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Is there a word that means that something is able to be conducted, like heat or electricity, but more generally/in a metaphorical sense? "Conductible" means "able to conduct" which is counter intuitive.

closed as off-topic by lbf, Jason Bassford, Edwin Ashworth, JJJ, Chappo May 25 at 23:30

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    I agree that it would perhaps be more intuitive if "conductible" meant "able to be conducted" especially since we have the word "conducive" to describe something that is "able to conduct," but nobody claimed that the English language was entirely intuitive. – geekahedron May 24 at 15:48
  • What sense (or senses) of conduct are you concerned with? You mention heat and electricity (which is specific), but you then add generally and metaphorically. What is it that you're trying to express? Please provide a definition of your use of the word, as well as one or more example sentences with spaces where the word would fit. – Jason Bassford May 24 at 15:52
  • He's a great musician, but he is so smug he never listens to anyone. He's perfect for solo gigs, but don't put him in an orchestra- he's just not conductible. – Jim May 24 at 16:29
  • The only definition of conductible I've found is capable of being conducted {Wordwebonline.com}. I suspect OED will endorse this sense (and probably the one you mention also). – Edwin Ashworth May 24 at 16:37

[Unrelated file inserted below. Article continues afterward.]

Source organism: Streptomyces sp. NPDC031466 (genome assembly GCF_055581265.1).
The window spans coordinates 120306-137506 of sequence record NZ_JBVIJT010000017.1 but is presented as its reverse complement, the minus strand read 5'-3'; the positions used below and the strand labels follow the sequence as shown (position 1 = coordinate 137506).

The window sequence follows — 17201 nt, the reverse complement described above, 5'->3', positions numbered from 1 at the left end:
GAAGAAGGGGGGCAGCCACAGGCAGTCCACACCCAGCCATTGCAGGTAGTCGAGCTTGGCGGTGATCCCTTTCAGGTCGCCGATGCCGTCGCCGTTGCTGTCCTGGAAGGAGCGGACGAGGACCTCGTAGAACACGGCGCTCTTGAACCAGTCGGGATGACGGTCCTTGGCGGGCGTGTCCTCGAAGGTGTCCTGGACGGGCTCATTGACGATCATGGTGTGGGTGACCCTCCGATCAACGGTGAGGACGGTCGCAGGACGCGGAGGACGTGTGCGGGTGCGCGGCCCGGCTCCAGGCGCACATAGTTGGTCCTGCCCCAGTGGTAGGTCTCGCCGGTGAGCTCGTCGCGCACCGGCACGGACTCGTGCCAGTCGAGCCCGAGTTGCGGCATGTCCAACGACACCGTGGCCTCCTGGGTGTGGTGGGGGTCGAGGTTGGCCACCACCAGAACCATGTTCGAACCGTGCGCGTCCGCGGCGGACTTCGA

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    Jake: fluid? We need a sentence showing how you want to use the word -- especially because you want metaphorical. – aparente001 May 24 at 16:52
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You could use "transmissible" or "transmittable"

transmit verb
1a : to send or convey from one person or place to another : FORWARD b : to cause or allow to spread: such as (1) : to convey by or as if by inheritance or heredity : HAND DOWN (2) : to convey (infection) abroad or to another

https://www.merriam-webster.com/dictionary/transmitted

It does have a connotation of referring to disease, though.

Other words to consider would be "conveyable" and "mobile".

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It's not an exact synonym, but heat and electricity are both said to be "transferable" (which also works in a general or metaphorical sense).

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